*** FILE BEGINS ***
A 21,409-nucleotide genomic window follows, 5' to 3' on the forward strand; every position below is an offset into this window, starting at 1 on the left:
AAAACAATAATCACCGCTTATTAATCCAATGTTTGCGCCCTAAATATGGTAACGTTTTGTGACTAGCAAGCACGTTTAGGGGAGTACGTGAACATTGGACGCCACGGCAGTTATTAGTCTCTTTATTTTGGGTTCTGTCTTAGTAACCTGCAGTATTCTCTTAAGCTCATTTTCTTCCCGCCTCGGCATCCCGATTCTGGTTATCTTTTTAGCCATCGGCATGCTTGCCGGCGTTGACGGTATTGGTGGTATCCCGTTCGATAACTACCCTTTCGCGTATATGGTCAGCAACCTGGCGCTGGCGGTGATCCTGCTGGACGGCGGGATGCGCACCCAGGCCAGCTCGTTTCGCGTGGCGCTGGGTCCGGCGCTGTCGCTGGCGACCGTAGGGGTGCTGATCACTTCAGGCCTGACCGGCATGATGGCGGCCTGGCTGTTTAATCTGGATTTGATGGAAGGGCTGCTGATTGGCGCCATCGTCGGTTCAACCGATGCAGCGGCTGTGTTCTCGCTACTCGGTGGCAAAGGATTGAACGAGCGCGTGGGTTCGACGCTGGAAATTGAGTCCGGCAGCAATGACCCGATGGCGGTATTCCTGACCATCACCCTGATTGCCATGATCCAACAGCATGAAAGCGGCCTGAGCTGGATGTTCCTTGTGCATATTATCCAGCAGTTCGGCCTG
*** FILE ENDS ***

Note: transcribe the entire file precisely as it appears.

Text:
A 21,409-nucleotide genomic window follows, 5' to 3' on the forward strand; every position below is an offset into this window, starting at 1 on the left:
AAAACAATAATCACCGCTTATTAATCCAATGTTTGCGCCCTAAATATGGTAACGTTTTGTGACTAGCAAGCACGTTTAGGGGAGTACGTGAACATTGGACGCCACGGCAGTTATTAGTCTCTTTATTTTGGGTTCTGTCTTAGTAACCTGCAGTATTCTCTTAAGCTCATTTTCTTCCCGCCTCGGCATCCCGATTCTGGTTATCTTTTTAGCCATCGGCATGCTTGCCGGCGTTGACGGTATTGGTGGTATCCCGTTCGATAACTACCCTTTCGCGTATATGGTCAGCAACCTGGCGCTGGCGGTGATCCTGCTGGACGGCGGGATGCGCACCCAGGCCAGCTCGTTTCGCGTGGCGCTGGGTCCGGCGCTGTCGCTGGCGACCGTAGGGGTGCTGATCACTTCAGGCCTGACCGGCATGATGGCGGCCTGGCTGTTTAATCTGGATTTGATGGAAGGGCTGCTGATTGGCGCCATCGTCGGTTCAACCGATGCAGCGGCTGTGTTCTCGCTACTCGGTGGCAAAGGATTGAACGAGCGCGTGGGTTCGACGCTGGAAATTGAGTCCGGCAGCAATGACCCGATGGCGGTATTCCTGACCATCACCCTGATTGCCATGATCCAACAGCATGAAAGCGGCCTGAGCTGGATGTTCCTTGTGCATATTATCCAGCAGTTCGGCCTG